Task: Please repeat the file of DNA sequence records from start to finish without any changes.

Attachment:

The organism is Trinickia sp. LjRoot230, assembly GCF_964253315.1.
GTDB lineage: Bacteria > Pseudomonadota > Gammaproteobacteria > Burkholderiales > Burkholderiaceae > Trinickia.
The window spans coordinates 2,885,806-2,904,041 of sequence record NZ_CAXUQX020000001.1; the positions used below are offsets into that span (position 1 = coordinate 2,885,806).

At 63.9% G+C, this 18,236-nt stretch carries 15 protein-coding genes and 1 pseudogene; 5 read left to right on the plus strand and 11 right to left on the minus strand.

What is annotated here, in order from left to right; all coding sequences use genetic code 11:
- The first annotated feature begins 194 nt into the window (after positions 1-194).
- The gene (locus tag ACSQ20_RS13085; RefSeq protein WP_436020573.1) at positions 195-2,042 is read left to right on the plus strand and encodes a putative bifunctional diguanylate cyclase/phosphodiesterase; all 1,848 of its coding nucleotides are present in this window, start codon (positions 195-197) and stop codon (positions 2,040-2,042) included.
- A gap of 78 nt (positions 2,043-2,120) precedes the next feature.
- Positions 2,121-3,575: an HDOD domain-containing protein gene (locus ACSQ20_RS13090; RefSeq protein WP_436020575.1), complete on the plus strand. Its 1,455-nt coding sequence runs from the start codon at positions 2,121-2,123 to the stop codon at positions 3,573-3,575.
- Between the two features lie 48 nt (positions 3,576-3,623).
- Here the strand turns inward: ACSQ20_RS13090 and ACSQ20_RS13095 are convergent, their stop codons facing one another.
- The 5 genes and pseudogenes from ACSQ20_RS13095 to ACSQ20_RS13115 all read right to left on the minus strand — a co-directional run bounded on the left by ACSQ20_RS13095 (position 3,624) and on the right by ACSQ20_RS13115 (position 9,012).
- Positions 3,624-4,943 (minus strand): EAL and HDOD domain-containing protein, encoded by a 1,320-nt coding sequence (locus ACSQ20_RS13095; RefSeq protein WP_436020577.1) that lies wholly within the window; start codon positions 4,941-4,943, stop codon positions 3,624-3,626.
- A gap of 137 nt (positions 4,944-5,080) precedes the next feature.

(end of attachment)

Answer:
The organism is Trinickia sp. LjRoot230, assembly GCF_964253315.1.
GTDB lineage: Bacteria > Pseudomonadota > Gammaproteobacteria > Burkholderiales > Burkholderiaceae > Trinickia.
The window spans coordinates 2,885,806-2,904,041 of sequence record NZ_CAXUQX020000001.1; the positions used below are offsets into that span (position 1 = coordinate 2,885,806).

At 63.9% G+C, this 18,236-nt stretch carries 15 protein-coding genes and 1 pseudogene; 5 read left to right on the plus strand and 11 right to left on the minus strand.

What is annotated here, in order from left to right; all coding sequences use genetic code 11:
- The first annotated feature begins 194 nt into the window (after positions 1-194).
- The gene (locus tag ACSQ20_RS13085; RefSeq protein WP_436020573.1) at positions 195-2,042 is read left to right on the plus strand and encodes a putative bifunctional diguanylate cyclase/phosphodiesterase; all 1,848 of its coding nucleotides are present in this window, start codon (positions 195-197) and stop codon (positions 2,040-2,042) included.
- A gap of 78 nt (positions 2,043-2,120) precedes the next feature.
- Positions 2,121-3,575: an HDOD domain-containing protein gene (locus ACSQ20_RS13090; RefSeq protein WP_436020575.1), complete on the plus strand. Its 1,455-nt coding sequence runs from the start codon at positions 2,121-2,123 to the stop codon at positions 3,573-3,575.
- Between the two features lie 48 nt (positions 3,576-3,623).
- Here the strand turns inward: ACSQ20_RS13090 and ACSQ20_RS13095 are convergent, their stop codons facing one another.
- The 5 genes and pseudogenes from ACSQ20_RS13095 to ACSQ20_RS13115 all read right to left on the minus strand — a co-directional run bounded on the left by ACSQ20_RS13095 (position 3,624) and on the right by ACSQ20_RS13115 (position 9,012).
- Positions 3,624-4,943 (minus strand): EAL and HDOD domain-containing protein, encoded by a 1,320-nt coding sequence (locus ACSQ20_RS13095; RefSeq protein WP_436020577.1) that lies wholly within the window; start codon positions 4,941-4,943, stop codon positions 3,624-3,626.
- A gap of 137 nt (positions 4,944-5,080) precedes the next feature.